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Instagram has captured the hearts of iPhone users around the world with its elegant design, filters that turn any photo into a potential work-of-art, and — most importantly — integrated social sharing that’s quick and easy.
It’s enjoyed one of the most successfully launches ever for an iPhone app and is adding 130 000 users a week. The incredible thing is that it’s not even eight months old. Here’s what you should know about this hot new app.
- It was originally called Burbn. Kevin Systrom, founder, CEO and ex-Google employee, created an app called Burbn before Instagram (the company is still called Burbn Inc). Burbn let people share photos, comment on streams, post videos and check in with friends. But Systrom and co-founder, Mike Krieger, never launched it. They decided to simplify the application instead, because they both liked photography and were concerned that “another check-in app” wouldn’t be unique enough.
- The founders met their investors in a bar. Hunch.com arranged a drinks event in San Francisco, and his is where Instagram’s founders first made contact with the two venture capitalist firms, Andreessen Horowitz and Baseline Ventures, that would became the initial investors in Burbn Inc. Their seed funding? A mere US$500 000.
- Its server crashed on launch day. Instagram didn’t expect such a huge amount of international interest and the online media excitedly posted stories about the new app the day it launched. The server went down a few hours later. Systrom said he “had never felt so sick”, but then Jack Dorsey told him, “Compared to the beginning of Twitter, you guys are doing just fine.”
- It reached 500 000 users in under a month. And it took only three months to hit the one million users mark (that’s faster than Facebook). There was no marketing, no massive investment – first-round funding was US$7-million, nowhere near Color’s US$41-million – just word-of-mouth and the simple premise of fast, simple photo-sharing that looked cool. As Systrom says, “You need to explain what you do in 30 seconds or less because people move on to the next shiny object.”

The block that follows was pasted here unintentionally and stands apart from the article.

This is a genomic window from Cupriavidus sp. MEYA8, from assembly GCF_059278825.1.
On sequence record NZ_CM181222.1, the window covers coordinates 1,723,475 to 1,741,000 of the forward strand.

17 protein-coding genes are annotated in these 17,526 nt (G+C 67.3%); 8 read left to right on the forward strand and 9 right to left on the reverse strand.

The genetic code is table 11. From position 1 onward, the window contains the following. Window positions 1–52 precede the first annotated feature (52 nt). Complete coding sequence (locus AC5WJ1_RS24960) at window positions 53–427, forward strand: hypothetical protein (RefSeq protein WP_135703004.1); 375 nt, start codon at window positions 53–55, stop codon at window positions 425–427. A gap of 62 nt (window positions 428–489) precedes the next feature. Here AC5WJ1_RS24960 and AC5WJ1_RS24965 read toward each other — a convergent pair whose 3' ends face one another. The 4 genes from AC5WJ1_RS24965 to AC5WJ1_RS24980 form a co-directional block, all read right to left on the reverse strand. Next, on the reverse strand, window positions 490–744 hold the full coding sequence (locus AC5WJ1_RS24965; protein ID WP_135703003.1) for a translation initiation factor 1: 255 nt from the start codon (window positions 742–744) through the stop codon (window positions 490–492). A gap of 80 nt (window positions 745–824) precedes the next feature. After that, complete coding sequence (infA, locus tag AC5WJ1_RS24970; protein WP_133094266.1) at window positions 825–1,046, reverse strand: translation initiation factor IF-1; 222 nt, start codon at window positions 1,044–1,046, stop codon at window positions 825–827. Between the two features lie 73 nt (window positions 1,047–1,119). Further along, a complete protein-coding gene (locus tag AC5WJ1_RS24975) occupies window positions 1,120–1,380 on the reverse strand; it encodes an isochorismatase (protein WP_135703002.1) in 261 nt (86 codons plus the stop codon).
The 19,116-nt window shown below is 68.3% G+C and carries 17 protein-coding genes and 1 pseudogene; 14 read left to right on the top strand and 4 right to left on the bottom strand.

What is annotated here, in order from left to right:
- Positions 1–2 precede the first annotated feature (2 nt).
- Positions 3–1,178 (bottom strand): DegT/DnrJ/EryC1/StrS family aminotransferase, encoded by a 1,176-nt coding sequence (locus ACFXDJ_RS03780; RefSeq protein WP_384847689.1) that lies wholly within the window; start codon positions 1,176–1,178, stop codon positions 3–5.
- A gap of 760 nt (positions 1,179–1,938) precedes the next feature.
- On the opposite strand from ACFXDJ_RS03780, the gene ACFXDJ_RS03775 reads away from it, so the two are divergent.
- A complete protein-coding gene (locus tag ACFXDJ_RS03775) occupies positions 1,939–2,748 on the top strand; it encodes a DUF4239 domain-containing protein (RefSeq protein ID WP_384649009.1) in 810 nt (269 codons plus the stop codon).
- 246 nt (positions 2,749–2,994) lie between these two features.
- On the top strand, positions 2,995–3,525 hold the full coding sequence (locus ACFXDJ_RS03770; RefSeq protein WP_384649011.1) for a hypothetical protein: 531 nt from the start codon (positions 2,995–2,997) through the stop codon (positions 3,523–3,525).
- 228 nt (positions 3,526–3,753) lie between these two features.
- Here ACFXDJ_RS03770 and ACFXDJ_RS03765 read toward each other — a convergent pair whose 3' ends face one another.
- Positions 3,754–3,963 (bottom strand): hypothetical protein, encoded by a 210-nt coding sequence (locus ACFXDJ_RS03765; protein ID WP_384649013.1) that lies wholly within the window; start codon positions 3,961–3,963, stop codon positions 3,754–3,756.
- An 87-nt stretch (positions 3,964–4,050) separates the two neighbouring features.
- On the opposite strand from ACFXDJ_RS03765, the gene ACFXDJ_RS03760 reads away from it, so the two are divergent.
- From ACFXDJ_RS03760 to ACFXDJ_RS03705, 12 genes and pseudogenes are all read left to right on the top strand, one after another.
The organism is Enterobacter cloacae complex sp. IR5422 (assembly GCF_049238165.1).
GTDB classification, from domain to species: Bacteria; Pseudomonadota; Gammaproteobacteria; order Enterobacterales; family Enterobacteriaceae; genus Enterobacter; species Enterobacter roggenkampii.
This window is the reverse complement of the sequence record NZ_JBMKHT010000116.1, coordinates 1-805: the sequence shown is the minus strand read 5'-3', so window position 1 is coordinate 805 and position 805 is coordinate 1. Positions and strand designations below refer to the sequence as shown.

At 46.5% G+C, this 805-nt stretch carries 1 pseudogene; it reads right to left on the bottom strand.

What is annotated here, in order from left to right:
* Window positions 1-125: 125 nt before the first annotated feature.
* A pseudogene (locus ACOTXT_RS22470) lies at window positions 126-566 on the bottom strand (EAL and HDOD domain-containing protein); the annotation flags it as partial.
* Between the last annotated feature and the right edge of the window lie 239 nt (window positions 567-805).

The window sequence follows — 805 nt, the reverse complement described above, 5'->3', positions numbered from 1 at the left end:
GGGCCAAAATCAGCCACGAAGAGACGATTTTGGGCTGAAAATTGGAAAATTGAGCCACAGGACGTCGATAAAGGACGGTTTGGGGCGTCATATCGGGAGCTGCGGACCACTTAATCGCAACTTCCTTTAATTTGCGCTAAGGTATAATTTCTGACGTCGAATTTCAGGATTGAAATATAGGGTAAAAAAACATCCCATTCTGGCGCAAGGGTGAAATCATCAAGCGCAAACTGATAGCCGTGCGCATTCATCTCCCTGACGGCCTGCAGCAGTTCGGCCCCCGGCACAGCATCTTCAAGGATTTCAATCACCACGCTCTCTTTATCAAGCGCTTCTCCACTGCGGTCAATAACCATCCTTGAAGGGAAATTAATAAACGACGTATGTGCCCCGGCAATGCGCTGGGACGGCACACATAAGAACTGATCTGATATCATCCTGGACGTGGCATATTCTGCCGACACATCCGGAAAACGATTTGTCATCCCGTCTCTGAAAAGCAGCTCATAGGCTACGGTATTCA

- Over 300 000 photos are uploaded every day. That’s far more than the 20 000 tweets a day Twitter had after its first six months. This fast-paced growth is not dropping off yet either. Not bad for a pair of 2006 Stanford graduates.
- It’s available in 10 languages. One of the great advantages of Instagram as a kind of ‘photographic Twitter’ is that there is no language barrier – a Russian artist can follow a Japanese banker via the images he shares (the earthquake in Japan was extensively shared on Instagram). That was always one of the goals for Systrom and Krieger. They didn’t think cross-platform as much as across continents, bearing the international market in mind from the beginning.
- It’s coming soon to Android. When exactly this will be announced is not yet clear, but the founders have said from the start that Instagram would eventually be available on Android phones and they are working on developing this.
- You can create an RSS feed. Instagram allows you to create an RSS feed using hashtags – http://instagr.am/tags/[hashtag name]/feed/recent.rss. Brands have already started doing this in a variety of creative ways. Unfortunately there are no user RSS feeds (yet), so if you want everyone reading your blog or website to also see your Instagram shots, you’ll have to hashtag each image.
- It’s based at the old Twitter offices. The Instagram team were originally working out of Dogpatch Labs, but soon needed their own space. When these historic offices in San Francisco’s SoMa area became available, they jumped at the chance to move in.
- Profile statistics are available on Statigram. You can often judge the popularity of an app by how quickly it gives rise to analytical tools. Statigram provides detailed graphs and figures for your Instagram account. It gives monthly overviews and allows you to see which of your photos are most popular (based on comments and likes), which followers most frequently engage with you, and your most frequently used filters.
The notion that the greatest ideas are usually the simple ones has been proven yet again by Instagram. Numerous other photographic apps could have implemented the features it offers years ago (Flickr really missed a trick), but it took two guys going out on their own to see what the market really wanted and to be brave enough to ditch their original concept. Happily, the pay-off has been huge.